is the comment from Ronald W Green (Intel) Tue, 03/29/2011 - 07:34 correct? According to the other intel articles (e.g. the flag "mcmodel=medium" flag is specifically used in cases where static data exceeds 2gb. If it's Linux issue what is the use of -mcmodel=medium

The -mcmodel option changes how instructions reference code and/or data. While the compiler has to do something to implement the option, it is not an Intel compiler specific thing.

Retired 12/31/2016

I guess it's partly an intel compiler specific thing since it doesn't happen with gfortran. Ifort uses relative addressing by default (resulting in possibly reduced code size and a bit faster execution). Regarding the linux issue; are there still linux (64bit) distributions that limit the data segment to 2GB?

I am not aware of such distributions, but, as I say, Linux is "a twisty maze of little distros, all different", so it would not astonish me if there was one out there. But see also

Retired 12/31/2016

I tried to compile the following snippet:

integer*8,parameter :: N=1000000000
real*8, dimension(N) :: MY_BIG_ARRAY

(using both ifort 12.1 and 11.1). I tried in two different ways; only a main program and a main plus called subroutine (both contain the COMMON block). When I don't use "-mcmodel=medium -shared-intel" it complains about the relocation errors as expected. However, when I only use the "-shared-intel" flag it works fine. I didn't expect that since the size of common block array MY_BIG_ARRAY is > 2gb. Why does it compile when I don't add the -mcmodel compiler flag?

The 2GB limitations (as Steve indicates) are Linker issues (and object file header issues). The object file format consist of data packets consisting of a header, blob of data, (optional trailer).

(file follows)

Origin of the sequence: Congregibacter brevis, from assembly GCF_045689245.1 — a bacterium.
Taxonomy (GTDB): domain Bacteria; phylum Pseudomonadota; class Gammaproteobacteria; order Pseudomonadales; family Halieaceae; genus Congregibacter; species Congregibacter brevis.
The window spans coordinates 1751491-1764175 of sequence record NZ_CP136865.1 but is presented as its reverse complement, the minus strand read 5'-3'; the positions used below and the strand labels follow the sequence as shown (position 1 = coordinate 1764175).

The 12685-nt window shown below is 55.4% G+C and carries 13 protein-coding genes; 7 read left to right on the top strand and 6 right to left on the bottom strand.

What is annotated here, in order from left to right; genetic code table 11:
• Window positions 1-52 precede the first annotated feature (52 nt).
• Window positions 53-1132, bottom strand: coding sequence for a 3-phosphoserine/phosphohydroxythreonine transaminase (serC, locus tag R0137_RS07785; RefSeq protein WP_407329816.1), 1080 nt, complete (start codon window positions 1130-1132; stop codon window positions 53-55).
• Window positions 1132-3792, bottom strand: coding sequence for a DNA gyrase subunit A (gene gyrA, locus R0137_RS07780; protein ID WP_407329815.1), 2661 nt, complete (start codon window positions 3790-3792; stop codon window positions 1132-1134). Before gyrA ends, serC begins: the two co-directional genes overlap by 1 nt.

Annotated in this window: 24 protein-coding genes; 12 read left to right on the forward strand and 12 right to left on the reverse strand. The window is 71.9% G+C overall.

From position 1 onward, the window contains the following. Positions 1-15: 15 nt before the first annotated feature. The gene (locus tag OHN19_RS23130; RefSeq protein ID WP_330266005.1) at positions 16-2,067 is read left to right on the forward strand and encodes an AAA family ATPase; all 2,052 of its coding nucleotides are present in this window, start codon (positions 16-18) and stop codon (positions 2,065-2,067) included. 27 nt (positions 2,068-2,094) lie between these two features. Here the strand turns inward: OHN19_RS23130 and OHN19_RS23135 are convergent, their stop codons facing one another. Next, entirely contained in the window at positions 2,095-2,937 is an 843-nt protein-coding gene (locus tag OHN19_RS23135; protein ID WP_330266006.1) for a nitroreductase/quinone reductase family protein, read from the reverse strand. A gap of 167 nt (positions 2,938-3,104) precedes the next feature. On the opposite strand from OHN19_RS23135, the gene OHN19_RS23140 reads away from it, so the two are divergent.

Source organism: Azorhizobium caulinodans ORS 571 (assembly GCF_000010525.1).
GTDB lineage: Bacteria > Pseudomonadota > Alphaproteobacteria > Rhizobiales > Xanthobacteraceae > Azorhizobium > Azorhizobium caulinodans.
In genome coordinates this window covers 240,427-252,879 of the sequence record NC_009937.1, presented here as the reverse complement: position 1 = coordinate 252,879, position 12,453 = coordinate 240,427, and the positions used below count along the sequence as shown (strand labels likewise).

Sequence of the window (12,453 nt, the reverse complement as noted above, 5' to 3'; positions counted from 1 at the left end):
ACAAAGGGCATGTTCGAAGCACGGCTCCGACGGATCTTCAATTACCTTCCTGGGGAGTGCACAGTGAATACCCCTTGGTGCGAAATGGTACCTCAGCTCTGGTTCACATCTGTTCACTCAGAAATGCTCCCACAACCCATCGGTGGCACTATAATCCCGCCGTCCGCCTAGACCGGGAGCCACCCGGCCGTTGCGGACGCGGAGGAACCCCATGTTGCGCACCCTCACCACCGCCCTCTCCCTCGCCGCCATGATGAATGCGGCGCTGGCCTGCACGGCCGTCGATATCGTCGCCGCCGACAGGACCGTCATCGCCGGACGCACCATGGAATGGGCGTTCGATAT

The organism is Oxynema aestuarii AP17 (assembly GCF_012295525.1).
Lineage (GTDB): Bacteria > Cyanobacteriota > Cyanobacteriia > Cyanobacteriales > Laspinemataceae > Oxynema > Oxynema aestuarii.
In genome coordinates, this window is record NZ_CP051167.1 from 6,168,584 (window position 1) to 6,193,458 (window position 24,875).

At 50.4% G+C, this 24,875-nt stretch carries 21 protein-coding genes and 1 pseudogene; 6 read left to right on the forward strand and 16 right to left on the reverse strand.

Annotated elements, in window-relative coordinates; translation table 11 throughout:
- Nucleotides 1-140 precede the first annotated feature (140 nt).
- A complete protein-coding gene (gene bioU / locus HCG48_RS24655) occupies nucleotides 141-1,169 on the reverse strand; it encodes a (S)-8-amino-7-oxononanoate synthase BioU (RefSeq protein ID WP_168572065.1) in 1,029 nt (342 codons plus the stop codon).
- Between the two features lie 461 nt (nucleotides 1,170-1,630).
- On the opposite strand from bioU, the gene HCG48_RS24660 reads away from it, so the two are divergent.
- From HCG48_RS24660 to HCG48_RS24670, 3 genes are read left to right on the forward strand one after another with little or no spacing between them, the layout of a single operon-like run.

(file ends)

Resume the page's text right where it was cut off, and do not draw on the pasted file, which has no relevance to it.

The header contains information as to segment name ("text", "data", "bcc", ... "yourName",...), sizeOfBlob, (optional offset into former use of same named segment).

Where sizeOfBlob (and optional offset) are limited to 32-bits.

The linker you use may or may not have a 32-bit limitation on the segment size (accumulation of non-overlapping sizeOfBlob packets targeting a given segment name, or optional offset + sizeOfBlob of any packet, whichever is greater).

This should be easy enough to fix, excepting that the compiler writers and linker writers are not on the same team. Though where a compiler vendor is also the linker vendor they (and runtime loader vendor) they may have a solution.

A potential work around is some compilers permit you to specify a segment name for the subsequent emission of data (the "yourName" listed above).
Think of this as a variation of the COMMON (though I think these fall into the "data" segment). Meaning you may be able to partition your data into .lt. 2GB packets. (not a soloution for a .gt. 2GB array).

The better alternative is to make your .gt. 2GB arrays allocatable (when "static"), or allocatable/heap array when local to subroutine/function. This does requie addition of initialization code to perform the allocation.

Jim Dempsey

I thought the 2GB limits are indexing issues, e.g. normally ifort uses IP-relative indexing (32 bit) to save space (and potentially faster code). This is fine since most static data is smaller than that anyway. However when data is too large absolute addressing is required (64 bit). This is what I understand from the explanation of mcmodel in the ifort man page. Without -mcmodel=medium ifort will use the relative addressing and I expected that should cause problems when iterating over all the elements in MY_BIG_ARRAY. The -shared-intel is what links in the correct libraries.